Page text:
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The tiny cat was in the arms of a young woman who had just rescued it. “She explained she had just saved the cat from being tossed around in one of the tents (which line the streets as makeshift housing),” Docherty went on to tell The Dodo in October 2016. But the poor thing had no home.

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“[The woman] knew she wouldn’t be able to keep it. [She] was asking if any of us knew a rescue where she could take the cat. Not having a game plan in place, but knowing I had to save this kitten that day, I came home with a cat,” Docherty added.

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She named the two-and-a-half-week-old kitten Rosita. Of course, at that age the cat needed bottle-feeding and round-the-clock care. And while Docherty was up for the task, there was still one pressing question to be answered: how would her dogs react?

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Indeed, even Docherty was apprehensive about whether the Chihuahuas would accept the little cat. But after introducing them all, she realized that she had no reason to worry. “The pups were very inquisitive with her for about five minutes and then totally unfazed,” Docherty recounted.

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Still, the Chihuahuas did have to make some adjustments with Rosita around their retirement home. “[Rosita’s] energy level goes from off the charts and then immediately to a nap time, which is much more accepted by the crew,” Docherty explained to The Dodo. Each dog also had their own personal tolerance level for the hyper-kitten mode.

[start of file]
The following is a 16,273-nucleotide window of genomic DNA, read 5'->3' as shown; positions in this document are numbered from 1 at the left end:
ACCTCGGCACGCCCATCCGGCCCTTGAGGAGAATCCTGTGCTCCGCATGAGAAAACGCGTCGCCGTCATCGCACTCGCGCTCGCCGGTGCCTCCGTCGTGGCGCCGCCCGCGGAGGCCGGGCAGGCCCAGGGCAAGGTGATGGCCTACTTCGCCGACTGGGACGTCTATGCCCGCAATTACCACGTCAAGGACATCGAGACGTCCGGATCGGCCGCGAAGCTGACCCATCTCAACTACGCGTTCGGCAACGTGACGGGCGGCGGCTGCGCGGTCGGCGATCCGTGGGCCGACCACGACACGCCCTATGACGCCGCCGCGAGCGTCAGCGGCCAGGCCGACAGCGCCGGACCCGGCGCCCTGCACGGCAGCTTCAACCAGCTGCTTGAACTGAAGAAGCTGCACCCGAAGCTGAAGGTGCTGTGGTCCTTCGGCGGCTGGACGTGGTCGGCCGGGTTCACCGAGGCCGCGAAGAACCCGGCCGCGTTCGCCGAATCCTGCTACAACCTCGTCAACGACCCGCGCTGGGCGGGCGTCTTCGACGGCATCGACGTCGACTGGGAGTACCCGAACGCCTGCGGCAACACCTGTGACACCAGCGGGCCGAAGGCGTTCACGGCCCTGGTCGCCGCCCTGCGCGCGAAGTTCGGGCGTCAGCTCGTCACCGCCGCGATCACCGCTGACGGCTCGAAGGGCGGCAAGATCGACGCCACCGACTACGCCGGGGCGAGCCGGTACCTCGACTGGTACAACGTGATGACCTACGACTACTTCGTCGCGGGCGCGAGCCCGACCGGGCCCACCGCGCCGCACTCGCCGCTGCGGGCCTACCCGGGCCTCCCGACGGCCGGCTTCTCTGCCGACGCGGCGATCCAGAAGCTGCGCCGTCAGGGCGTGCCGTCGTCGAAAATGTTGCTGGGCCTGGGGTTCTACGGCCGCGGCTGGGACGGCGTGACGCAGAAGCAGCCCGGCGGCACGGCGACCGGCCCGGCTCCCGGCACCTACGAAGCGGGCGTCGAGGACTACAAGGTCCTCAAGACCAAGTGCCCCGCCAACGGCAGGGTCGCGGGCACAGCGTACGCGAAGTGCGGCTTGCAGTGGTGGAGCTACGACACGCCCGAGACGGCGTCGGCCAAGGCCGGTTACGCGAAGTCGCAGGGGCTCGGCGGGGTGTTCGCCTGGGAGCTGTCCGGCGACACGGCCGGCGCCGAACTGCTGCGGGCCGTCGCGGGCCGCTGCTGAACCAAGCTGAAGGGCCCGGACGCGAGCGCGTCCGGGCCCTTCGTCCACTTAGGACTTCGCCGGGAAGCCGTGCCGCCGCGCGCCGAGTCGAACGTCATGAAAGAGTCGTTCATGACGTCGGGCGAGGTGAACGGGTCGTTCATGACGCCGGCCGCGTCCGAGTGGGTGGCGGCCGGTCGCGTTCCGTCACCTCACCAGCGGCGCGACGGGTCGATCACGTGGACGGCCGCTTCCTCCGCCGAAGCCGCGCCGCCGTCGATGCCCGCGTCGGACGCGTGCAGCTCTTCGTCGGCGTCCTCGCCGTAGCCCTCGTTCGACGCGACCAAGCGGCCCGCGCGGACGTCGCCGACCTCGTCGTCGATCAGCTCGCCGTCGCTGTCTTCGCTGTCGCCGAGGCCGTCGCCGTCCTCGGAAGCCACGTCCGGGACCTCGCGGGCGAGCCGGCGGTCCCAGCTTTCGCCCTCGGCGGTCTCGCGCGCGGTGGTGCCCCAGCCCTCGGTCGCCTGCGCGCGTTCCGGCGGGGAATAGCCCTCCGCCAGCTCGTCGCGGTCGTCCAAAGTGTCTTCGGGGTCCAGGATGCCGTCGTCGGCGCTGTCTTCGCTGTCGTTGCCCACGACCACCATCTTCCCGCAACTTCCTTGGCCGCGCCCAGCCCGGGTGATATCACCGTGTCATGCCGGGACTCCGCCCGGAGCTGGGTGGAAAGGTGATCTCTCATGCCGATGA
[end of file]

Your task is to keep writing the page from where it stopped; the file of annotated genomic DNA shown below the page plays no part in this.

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As a former breeder dog, Paloma doesn’t have much patience for a baby anything anymore. As for Benito, he’s still a little shy of the new furry housemate. Of course, at their age the dogs are allowed to be a bit grumpy from time to time. So young Rosita is learning to test her limits as one of the pack.

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MoMo has the most patience with the little kitty, though, and has a lot of love to give her. And it’s Choli who keeps Rosita the most entertained. “Choli seemed to be most interested to play, which didn’t really surprise me,” Docherty said. “I’ve always felt he is a bit cat-like himself.”

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But despite their clashing energy levels, Rosita fits in with the dogs just like part of the family. She does everything with her new pack, from playing and eating to nap time. And although the living conditions are on a trial basis, things seem to be going very well indeed.

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After all, although the Chihuahuas found their furrever home later on in life, they can now finally enjoy their retirements. And Rosita is sure to keep things exciting for them! The dogs’ advanced age, meanwhile, also means that their owner really appreciates each moment she has with them.

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“We don’t know how long we have together, but each day we share we see as a gift,” Docherty told The Dodo. Her commitment to helping these senior dogs is commendable – and now all five of them have a lifespring of kitten energy to keep them all on their toes.